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The first step to a successful #merger or #acquisition is to determine whether the owners will be compatible

The best way to understand compatibility is to compare a business combination to a marriage. A long lasting and good marriage will be preceded by an effective exploration of each other during the dating period. Business combinations and marriages fail when the parties ignore or downplay compatibility conflicts. It is typical human nature to think that things will work out, so sticky topics are sometimes not discussed.

The key is whether or not the owners will get along as partners, not socially. The business personality "fit" between owners is key. They need to be of similar mindset regarding their business philosophies, goals for the firm, when they want to retire and how the firm will be perpetuated, who should manage what based on the owners' best talents, etc. We know that if the owners get along well and there is harmony at the top, the employees will be much happier and things will click in the operation.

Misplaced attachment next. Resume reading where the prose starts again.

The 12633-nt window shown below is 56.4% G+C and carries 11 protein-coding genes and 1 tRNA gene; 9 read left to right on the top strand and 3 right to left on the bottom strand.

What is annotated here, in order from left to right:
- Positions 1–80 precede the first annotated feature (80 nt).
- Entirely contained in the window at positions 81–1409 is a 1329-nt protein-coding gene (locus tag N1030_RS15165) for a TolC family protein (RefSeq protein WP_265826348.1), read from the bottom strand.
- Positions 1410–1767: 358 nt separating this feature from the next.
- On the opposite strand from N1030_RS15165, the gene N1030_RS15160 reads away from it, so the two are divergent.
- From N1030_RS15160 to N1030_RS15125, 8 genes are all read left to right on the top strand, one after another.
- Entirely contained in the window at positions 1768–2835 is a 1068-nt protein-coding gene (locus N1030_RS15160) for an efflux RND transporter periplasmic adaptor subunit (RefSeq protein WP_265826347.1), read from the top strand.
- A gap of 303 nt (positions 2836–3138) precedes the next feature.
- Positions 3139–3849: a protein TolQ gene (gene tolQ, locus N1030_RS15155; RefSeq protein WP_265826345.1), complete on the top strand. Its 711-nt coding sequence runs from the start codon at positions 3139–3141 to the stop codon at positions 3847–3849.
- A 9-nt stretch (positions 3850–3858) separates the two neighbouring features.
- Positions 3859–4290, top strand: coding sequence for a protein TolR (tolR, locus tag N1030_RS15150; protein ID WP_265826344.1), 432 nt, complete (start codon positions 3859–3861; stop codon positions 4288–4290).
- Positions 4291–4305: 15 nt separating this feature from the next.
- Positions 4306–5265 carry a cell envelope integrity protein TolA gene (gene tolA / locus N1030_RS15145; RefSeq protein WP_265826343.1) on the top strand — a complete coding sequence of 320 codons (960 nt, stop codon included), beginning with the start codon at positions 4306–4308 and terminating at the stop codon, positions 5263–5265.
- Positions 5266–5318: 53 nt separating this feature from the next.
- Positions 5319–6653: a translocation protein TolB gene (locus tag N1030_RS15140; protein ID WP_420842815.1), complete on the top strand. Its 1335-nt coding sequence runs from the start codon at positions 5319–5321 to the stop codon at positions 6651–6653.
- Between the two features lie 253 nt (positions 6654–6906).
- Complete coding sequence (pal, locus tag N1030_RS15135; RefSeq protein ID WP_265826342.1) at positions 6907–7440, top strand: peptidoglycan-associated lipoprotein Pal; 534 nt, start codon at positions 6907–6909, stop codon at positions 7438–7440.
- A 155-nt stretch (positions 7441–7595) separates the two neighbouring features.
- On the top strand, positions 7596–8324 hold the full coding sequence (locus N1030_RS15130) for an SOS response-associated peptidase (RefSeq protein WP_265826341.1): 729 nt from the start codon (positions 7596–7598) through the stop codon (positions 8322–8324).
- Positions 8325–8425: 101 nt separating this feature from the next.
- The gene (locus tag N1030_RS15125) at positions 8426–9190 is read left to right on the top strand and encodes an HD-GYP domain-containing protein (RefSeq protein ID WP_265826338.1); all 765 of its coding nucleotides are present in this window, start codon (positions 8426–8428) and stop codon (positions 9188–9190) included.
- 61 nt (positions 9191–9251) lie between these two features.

Each owner in each firm should make a list of their own personal goals and wish lists for their future. The list needs to include: compensation expectations, the management and sales role they want, perks they expect, the hours they want to work and vision for the future of the firm.

If the owners are nearing retirement age, they should also be very specific about: when they expect to retire; what future duties they want to have; what price they expect for their stock and what "perks" they expect to continue to receive until they fully retire (i.e. an office, car, health insurance, T&E expenses, etc.).

If the owners want to internally perpetuate, their expectations for their buy-out need to be realistic in relation to the cash flow available from the firm's activities.

2. Complementary Strengths and Weaknesses

Each party should make two lists. The first list is the owner's own personal major strengths and weaknesses and a second list of strengths and weaknesses for their firm. These lists should then be exchanged with the other party or parties.
The goal is to see if each party will complement the other by minimizing weaknesses and maximizing strengths. It may be very apparent from such an analysis that the combination may just make each party's weaknesses worse and/or will not help improve the problems each firm faces.


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